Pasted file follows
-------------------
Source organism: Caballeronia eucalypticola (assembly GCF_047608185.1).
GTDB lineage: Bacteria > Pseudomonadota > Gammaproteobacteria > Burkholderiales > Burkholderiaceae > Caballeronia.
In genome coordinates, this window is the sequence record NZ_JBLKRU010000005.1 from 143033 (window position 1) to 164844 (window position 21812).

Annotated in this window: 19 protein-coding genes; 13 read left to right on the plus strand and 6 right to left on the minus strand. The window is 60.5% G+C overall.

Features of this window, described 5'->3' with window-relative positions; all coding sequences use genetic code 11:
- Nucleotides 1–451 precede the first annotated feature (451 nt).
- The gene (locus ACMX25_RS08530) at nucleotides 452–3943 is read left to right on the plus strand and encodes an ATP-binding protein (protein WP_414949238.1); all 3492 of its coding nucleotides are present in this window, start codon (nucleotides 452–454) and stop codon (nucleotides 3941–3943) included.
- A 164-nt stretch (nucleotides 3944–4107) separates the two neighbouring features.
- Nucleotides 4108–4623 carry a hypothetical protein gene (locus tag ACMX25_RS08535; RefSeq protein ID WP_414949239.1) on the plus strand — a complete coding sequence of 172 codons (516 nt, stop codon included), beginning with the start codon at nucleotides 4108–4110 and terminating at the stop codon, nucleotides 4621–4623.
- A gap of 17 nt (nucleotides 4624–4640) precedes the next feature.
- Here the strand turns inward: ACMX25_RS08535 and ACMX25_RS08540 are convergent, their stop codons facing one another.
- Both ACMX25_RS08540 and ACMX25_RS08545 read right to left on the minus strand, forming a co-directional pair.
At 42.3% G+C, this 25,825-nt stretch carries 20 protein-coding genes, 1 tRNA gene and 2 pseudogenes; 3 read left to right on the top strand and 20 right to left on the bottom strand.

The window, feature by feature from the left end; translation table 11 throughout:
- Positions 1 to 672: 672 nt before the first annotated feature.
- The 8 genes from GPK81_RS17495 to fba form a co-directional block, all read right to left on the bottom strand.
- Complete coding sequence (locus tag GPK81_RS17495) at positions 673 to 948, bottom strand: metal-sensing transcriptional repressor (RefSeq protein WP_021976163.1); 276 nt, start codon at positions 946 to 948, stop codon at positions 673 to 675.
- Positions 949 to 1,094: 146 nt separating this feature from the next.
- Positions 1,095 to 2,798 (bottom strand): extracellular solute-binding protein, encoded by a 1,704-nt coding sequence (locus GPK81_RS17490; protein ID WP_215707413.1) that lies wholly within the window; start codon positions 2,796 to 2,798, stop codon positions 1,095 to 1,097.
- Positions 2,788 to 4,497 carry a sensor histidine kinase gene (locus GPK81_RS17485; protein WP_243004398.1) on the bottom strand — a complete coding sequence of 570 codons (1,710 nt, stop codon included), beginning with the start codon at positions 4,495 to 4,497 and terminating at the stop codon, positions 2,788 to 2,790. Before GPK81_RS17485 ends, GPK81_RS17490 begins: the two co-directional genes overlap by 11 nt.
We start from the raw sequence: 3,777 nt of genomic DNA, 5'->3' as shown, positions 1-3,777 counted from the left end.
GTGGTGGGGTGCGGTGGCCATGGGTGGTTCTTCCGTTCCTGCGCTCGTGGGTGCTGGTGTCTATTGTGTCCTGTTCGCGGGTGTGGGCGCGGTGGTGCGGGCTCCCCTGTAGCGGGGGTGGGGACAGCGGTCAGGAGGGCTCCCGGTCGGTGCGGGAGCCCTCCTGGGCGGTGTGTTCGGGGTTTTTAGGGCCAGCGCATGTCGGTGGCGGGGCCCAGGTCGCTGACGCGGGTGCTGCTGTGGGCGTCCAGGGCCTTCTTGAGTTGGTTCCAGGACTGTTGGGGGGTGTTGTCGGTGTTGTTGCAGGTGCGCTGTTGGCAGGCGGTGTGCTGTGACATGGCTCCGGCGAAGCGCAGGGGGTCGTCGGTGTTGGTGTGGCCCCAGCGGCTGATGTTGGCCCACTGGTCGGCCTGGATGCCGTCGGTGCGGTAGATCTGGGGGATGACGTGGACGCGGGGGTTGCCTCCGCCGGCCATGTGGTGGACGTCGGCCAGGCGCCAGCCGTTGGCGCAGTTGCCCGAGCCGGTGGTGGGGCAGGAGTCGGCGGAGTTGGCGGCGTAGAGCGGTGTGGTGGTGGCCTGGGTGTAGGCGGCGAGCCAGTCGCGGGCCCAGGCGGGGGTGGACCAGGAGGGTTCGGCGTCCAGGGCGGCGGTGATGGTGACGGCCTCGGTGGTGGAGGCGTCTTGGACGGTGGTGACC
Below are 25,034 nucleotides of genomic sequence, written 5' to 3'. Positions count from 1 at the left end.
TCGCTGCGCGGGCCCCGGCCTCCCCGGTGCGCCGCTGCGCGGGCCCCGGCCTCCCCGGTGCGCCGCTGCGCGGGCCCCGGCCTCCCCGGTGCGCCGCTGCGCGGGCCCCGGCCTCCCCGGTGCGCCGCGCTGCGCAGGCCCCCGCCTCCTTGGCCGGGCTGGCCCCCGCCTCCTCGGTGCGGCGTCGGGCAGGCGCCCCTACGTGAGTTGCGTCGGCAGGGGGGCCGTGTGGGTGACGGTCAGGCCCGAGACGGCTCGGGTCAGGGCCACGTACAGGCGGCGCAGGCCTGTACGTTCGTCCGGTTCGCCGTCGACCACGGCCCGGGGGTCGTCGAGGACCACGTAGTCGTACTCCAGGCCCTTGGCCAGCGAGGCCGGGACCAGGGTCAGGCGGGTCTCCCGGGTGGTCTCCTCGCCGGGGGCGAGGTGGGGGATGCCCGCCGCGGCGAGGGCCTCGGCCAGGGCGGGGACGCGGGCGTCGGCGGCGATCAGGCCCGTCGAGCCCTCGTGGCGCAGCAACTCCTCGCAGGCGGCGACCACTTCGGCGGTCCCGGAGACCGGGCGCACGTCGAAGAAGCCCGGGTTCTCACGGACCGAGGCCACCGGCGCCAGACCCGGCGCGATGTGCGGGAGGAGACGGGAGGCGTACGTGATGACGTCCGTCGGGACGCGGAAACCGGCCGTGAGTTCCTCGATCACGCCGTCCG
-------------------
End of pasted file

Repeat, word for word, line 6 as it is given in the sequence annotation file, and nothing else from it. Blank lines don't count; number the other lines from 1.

- Nucleotides 1–451 precede the first annotated feature (451 nt).